United Future leader Peter Dunne wants a review of the Clean Slate Act.
He believes the current legislation, enacted 12 years ago, is too rigid and leaves too many people with old criminal records.
Mr Dunne doesn't support serious offences being wiped, but says he's aware of people being affected by minor offences from over 20 years ago.
He says they're now finding their long distant past catching up with them, which sends a pretty perverse signal about the benefits of turning one's life around after criminal offending.
I doubt this will get much traction. To be eligible for a clean slate, someone must have been conviction-free for the last seven years, never received a custodial sentence, and not convicted of a "specified offence". Specific crimes include sexual offending against children.
This all looks to be reasonably sensible - like if you've been in jail, it's not going to be wiped.
What we should be concerned about are the figures released by the Ministry of Justice under the Official Information Act in 2014, that show more than 115,000 criminals who have been allowed to hide convictions including fraud, bestiality, burglary, drink-driving causing death, tax fraud and indecent assault from prospective employers under the Clean Slate Act.
One Aucklander concealed 232 convictions from potential employers. This indicates that the law may not be rigid enough, and at the very least inconsistent.
Wiping petty offences is fine, but if a burglar applies for a job, I think the employer has a right to know. Hiding a burglary offence from a potential employer, I don't care how long ago, is patently stupid.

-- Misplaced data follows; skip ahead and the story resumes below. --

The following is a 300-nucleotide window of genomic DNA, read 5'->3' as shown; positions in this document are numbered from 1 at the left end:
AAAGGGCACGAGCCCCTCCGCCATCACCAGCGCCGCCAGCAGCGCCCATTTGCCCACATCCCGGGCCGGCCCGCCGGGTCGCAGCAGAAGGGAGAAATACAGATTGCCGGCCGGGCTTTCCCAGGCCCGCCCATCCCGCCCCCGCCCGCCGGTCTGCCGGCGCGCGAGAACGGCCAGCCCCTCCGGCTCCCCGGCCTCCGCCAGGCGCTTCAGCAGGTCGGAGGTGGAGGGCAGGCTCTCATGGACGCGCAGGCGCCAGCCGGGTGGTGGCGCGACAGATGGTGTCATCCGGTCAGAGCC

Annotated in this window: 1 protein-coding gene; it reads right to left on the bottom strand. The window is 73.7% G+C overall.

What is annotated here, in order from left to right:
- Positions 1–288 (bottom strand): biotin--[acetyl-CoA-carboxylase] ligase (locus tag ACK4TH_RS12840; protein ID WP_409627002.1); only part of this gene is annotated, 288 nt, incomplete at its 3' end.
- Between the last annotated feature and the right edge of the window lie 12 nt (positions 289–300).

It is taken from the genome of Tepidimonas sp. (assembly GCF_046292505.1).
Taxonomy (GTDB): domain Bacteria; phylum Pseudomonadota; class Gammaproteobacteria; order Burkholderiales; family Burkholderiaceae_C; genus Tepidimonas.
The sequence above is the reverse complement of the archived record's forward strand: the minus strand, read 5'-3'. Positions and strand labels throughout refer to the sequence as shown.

Closing the Aussie backdoor
Labour's Foreign Affairs spokesperson David Shearer wants the government to work to restore reciprocal rights to Kiwis moving to Australia.
This is rather optimistic.
The deal giving some New Zealanders an easier path to citizenship in Australia applies to those who arrived after 2001 and have earned an average $53,000 over a five year period. It covers 30 per cent of Kiwis living in Australia and doesn't apply to anyone moving to Australia today.
Yes, you could argue its inelegant, but the moaning and demands are misplaced. The reason for Australia's rule change in 2001 was that John Howard's Government was paying $1.1 billion in welfare to kiwis while New Zealand was paying $170 million to Australians. Now come on, is that a level playing field ?
But there's more - another not insignificant issue. Then Immigration Minister Philip Ruddoch wanted the two countries to harmonise their immigration rules. Of concern, in the year to March 2000, of the 30,000 New Zealand citizens who shifted permanently to Australia, 30 per cent were not born in New Zealand. This compared with just12 per cent 10 years earlier.
Ruddoch said the figures suggested that people who could not get in under Australian selection criteria were getting New Zealand citizenship and then crossing the Tasman.
The clear evidence was that our country was being used as a backdoor to Australia, so they closed that door by cancelling entitlements.
Can anyone really blame them ?